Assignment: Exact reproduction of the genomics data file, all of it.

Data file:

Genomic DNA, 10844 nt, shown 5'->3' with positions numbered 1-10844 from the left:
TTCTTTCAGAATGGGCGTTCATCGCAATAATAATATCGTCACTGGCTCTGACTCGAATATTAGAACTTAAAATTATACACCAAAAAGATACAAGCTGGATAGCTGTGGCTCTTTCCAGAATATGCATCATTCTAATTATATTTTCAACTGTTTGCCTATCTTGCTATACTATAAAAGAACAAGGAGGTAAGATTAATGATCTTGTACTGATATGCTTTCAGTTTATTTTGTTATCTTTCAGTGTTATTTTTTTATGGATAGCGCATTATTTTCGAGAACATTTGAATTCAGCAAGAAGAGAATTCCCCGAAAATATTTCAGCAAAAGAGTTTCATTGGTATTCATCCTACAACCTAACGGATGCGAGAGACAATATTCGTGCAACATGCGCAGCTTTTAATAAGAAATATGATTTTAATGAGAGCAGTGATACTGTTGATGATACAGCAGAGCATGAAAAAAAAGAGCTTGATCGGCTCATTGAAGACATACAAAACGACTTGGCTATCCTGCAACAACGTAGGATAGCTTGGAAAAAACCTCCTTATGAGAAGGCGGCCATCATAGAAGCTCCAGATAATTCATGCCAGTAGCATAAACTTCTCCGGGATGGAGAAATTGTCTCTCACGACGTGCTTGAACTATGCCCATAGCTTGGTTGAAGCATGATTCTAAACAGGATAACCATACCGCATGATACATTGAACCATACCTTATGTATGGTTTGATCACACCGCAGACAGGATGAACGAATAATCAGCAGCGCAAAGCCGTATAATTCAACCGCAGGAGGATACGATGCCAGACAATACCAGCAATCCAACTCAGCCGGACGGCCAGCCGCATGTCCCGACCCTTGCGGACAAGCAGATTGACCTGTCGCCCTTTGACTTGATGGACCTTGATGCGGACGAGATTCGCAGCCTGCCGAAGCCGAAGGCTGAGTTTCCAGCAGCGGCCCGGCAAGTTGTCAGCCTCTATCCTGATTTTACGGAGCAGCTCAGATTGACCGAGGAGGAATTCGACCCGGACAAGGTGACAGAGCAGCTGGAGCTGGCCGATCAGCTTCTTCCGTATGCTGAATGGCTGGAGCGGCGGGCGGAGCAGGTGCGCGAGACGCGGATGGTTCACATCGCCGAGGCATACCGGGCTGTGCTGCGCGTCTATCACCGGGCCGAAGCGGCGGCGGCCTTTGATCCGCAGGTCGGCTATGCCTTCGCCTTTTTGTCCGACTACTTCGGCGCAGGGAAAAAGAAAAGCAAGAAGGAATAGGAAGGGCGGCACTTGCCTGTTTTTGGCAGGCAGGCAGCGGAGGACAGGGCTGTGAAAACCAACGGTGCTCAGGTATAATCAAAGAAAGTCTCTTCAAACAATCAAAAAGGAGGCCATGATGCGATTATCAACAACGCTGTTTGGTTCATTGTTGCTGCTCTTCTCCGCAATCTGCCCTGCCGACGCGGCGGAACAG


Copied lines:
Genomic DNA, 10844 nt, shown 5'->3' with positions numbered 1-10844 from the left:
TTCTTTCAGAATGGGCGTTCATCGCAATAATAATATCGTCACTGGCTCTGACTCGAATATTAGAACTTAAAATTATACACCAAAAAGATACAAGCTGGATAGCTGTGGCTCTTTCCAGAATATGCATCATTCTAATTATATTTTCAACTGTTTGCCTATCTTGCTATACTATAAAAGAACAAGGAGGTAAGATTAATGATCTTGTACTGATATGCTTTCAGTTTATTTTGTTATCTTTCAGTGTTATTTTTTTATGGATAGCGCATTATTTTCGAGAACATTTGAATTCAGCAAGAAGAGAATTCCCCGAAAATATTTCAGCAAAAGAGTTTCATTGGTATTCATCCTACAACCTAACGGATGCGAGAGACAATATTCGTGCAACATGCGCAGCTTTTAATAAGAAATATGATTTTAATGAGAGCAGTGATACTGTTGATGATACAGCAGAGCATGAAAAAAAAGAGCTTGATCGGCTCATTGAAGACATACAAAACGACTTGGCTATCCTGCAACAACGTAGGATAGCTTGGAAAAAACCTCCTTATGAGAAGGCGGCCATCATAGAAGCTCCAGATAATTCATGCCAGTAGCATAAACTTCTCCGGGATGGAGAAATTGTCTCTCACGACGTGCTTGAACTATGCCCATAGCTTGGTTGAAGCATGATTCTAAACAGGATAACCATACCGCATGATACATTGAACCATACCTTATGTATGGTTTGATCACACCGCAGACAGGATGAACGAATAATCAGCAGCGCAAAGCCGTATAATTCAACCGCAGGAGGATACGATGCCAGACAATACCAGCAATCCAACTCAGCCGGACGGCCAGCCGCATGTCCCGACCCTTGCGGACAAGCAGATTGACCTGTCGCCCTTTGACTTGATGGACCTTGATGCGGACGAGATTCGCAGCCTGCCGAAGCCGAAGGCTGAGTTTCCAGCAGCGGCCCGGCAAGTTGTCAGCCTCTATCCTGATTTTACGGAGCAGCTCAGATTGACCGAGGAGGAATTCGACCCGGACAAGGTGACAGAGCAGCTGGAGCTGGCCGATCAGCTTCTTCCGTATGCTGAATGGCTGGAGCGGCGGGCGGAGCAGGTGCGCGAGACGCGGATGGTTCACATCGCCGAGGCATACCGGGCTGTGCTGCGCGTCTATCACCGGGCCGAAGCGGCGGCGGCCTTTGATCCGCAGGTCGGCTATGCCTTCGCCTTTTTGTCCGACTACTTCGGCGCAGGGAAAAAGAAAAGCAAGAAGGAATAGGAAGGGCGGCACTTGCCTGTTTTTGGCAGGCAGGCAGCGGAGGACAGGGCTGTGAAAACCAACGGTGCTCAGGTATAATCAAAGAAAGTCTCTTCAAACAATCAAAAAGGAGGCCATGATGCGATTATCAACAACGCTGTTTGGTTCATTGTTGCTGCTCTTCTCCGCAATCTGCCCTGCCGACGCGGCGGAACAG